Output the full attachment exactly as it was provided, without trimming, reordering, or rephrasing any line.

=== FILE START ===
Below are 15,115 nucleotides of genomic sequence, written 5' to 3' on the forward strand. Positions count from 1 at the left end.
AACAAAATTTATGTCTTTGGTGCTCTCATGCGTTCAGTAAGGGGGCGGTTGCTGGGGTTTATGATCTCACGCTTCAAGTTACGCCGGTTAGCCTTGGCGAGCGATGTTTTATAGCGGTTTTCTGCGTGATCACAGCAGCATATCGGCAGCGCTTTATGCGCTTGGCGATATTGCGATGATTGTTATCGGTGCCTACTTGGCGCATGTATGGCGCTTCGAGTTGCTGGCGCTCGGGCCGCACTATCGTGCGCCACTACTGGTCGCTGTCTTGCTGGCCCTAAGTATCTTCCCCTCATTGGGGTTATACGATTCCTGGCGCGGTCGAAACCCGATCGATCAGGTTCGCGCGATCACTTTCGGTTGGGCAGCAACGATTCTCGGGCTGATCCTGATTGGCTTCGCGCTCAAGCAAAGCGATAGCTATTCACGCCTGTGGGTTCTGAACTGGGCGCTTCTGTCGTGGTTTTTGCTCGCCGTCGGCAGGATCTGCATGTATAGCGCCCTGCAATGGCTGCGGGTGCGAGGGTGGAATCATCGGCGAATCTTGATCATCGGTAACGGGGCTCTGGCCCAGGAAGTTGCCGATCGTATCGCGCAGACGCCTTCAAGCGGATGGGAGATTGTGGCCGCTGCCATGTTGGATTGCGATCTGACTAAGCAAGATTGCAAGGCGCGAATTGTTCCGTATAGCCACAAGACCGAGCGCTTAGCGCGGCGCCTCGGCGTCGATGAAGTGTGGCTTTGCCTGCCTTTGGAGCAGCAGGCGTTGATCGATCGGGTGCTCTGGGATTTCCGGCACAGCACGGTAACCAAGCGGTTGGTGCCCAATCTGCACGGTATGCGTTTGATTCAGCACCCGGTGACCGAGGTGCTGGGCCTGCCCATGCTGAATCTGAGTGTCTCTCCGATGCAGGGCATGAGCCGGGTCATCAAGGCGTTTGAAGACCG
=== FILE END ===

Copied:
Below are 15,115 nucleotides of genomic sequence, written 5' to 3' on the forward strand. Positions count from 1 at the left end.
AACAAAATTTATGTCTTTGGTGCTCTCATGCGTTCAGTAAGGGGGCGGTTGCTGGGGTTTATGATCTCACGCTTCAAGTTACGCCGGTTAGCCTTGGCGAGCGATGTTTTATAGCGGTTTTCTGCGTGATCACAGCAGCATATCGGCAGCGCTTTATGCGCTTGGCGATATTGCGATGATTGTTATCGGTGCCTACTTGGCGCATGTATGGCGCTTCGAGTTGCTGGCGCTCGGGCCGCACTATCGTGCGCCACTACTGGTCGCTGTCTTGCTGGCCCTAAGTATCTTCCCCTCATTGGGGTTATACGATTCCTGGCGCGGTCGAAACCCGATCGATCAGGTTCGCGCGATCACTTTCGGTTGGGCAGCAACGATTCTCGGGCTGATCCTGATTGGCTTCGCGCTCAAGCAAAGCGATAGCTATTCACGCCTGTGGGTTCTGAACTGGGCGCTTCTGTCGTGGTTTTTGCTCGCCGTCGGCAGGATCTGCATGTATAGCGCCCTGCAATGGCTGCGGGTGCGAGGGTGGAATCATCGGCGAATCTTGATCATCGGTAACGGGGCTCTGGCCCAGGAAGTTGCCGATCGTATCGCGCAGACGCCTTCAAGCGGATGGGAGATTGTGGCCGCTGCCATGTTGGATTGCGATCTGACTAAGCAAGATTGCAAGGCGCGAATTGTTCCGTATAGCCACAAGACCGAGCGCTTAGCGCGGCGCCTCGGCGTCGATGAAGTGTGGCTTTGCCTGCCTTTGGAGCAGCAGGCGTTGATCGATCGGGTGCTCTGGGATTTCCGGCACAGCACGGTAACCAAGCGGTTGGTGCCCAATCTGCACGGTATGCGTTTGATTCAGCACCCGGTGACCGAGGTGCTGGGCCTGCCCATGCTGAATCTGAGTGTCTCTCCGATGCAGGGCATGAGCCGGGTCATCAAGGCGTTTGAAGACCG